Patrick O'Brien, Director of Business Development: We are in a great period of experimentation in retail centers. Most cities want town centers, even if the requisite components are not there. To enclose or not to enclose? Do you include streets through the project or just walkways, or some combination thereof? Historical Main Street, Urban Grid, or the Pod approach? All are valid in the right context and density. The key is to recognize the appropriate configuration for each specific site and allow the components and circulation dictate the best solution. We're seeing a grand-scale evolution of our shopping environments.
The evolution of the “power town” is another interesting development. We are now working on a number of sites with both specialty and power components. Many junior anchors are not comfortable with the Main Street configuration, but some are now crossing over and recognizing the benefits of the synergy and cross shopping that a town center provides.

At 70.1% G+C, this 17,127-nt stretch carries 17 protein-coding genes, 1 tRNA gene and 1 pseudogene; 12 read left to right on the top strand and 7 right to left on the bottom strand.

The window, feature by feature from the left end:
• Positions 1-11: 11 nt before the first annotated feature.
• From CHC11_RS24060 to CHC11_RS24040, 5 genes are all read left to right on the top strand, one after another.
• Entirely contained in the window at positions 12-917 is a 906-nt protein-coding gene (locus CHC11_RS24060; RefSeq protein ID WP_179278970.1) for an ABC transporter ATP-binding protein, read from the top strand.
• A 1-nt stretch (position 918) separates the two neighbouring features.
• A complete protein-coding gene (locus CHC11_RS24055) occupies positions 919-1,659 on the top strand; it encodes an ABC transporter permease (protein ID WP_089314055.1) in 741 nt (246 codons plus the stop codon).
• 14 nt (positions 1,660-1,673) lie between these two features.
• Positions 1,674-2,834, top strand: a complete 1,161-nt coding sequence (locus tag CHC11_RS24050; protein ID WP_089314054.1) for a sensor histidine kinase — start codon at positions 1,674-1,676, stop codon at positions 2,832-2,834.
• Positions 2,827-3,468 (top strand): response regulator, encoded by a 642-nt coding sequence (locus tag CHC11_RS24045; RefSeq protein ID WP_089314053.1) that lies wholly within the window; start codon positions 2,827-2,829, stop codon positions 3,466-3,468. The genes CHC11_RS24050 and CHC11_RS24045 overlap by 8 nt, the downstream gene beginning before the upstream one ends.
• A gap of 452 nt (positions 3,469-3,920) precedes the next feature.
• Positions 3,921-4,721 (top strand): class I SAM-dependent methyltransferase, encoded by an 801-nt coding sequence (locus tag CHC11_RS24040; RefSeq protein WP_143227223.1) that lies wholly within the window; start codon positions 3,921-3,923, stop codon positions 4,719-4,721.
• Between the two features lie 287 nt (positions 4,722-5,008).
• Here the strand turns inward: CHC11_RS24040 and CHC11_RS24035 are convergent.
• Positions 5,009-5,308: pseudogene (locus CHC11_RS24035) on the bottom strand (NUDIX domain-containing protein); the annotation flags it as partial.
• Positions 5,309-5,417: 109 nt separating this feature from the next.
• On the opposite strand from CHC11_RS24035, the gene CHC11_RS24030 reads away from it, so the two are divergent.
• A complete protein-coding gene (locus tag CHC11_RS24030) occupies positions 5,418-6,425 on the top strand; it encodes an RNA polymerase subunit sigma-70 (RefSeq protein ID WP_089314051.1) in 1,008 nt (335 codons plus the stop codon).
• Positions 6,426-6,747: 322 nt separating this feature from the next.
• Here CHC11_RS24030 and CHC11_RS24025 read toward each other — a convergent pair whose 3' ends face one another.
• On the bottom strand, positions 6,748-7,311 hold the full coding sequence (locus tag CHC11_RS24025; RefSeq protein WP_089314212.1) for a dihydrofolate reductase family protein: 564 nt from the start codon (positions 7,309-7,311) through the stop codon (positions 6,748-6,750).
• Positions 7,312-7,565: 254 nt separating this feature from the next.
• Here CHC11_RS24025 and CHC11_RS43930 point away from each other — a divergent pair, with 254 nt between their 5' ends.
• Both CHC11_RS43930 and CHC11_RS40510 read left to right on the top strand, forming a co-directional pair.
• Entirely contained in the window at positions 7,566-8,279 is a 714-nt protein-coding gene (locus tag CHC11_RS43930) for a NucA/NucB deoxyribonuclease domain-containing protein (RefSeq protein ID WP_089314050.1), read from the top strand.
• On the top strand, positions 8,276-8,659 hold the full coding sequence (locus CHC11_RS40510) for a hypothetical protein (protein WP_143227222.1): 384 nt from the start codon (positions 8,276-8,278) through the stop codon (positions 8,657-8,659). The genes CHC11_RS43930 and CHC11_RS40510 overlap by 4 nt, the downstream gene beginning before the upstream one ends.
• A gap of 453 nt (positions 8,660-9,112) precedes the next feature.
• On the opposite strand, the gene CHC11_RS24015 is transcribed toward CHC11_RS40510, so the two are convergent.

Everett Hatcher, Executive Vice President: The biggest impact in our industry over the next decade will be issues about the environment. CMH is currently working on our first several retail projects that will be submitted for certification by the United States Green Building Council under their LEED program for green building design. The developers of these projects can realize the value not only of contributing to the health of our environment and saving on operational costs, but of reaping the public relation rewards that will come to the pioneers of green design. The developers who now invest in the usually very modest costs associated with LEED certified green design are publicly making a statement of principle about their concern for the environment. With present energy costs and concerns about global warming, the public will applaud those entrepreneurs and the resulting good will should make dealings with local communities much easier.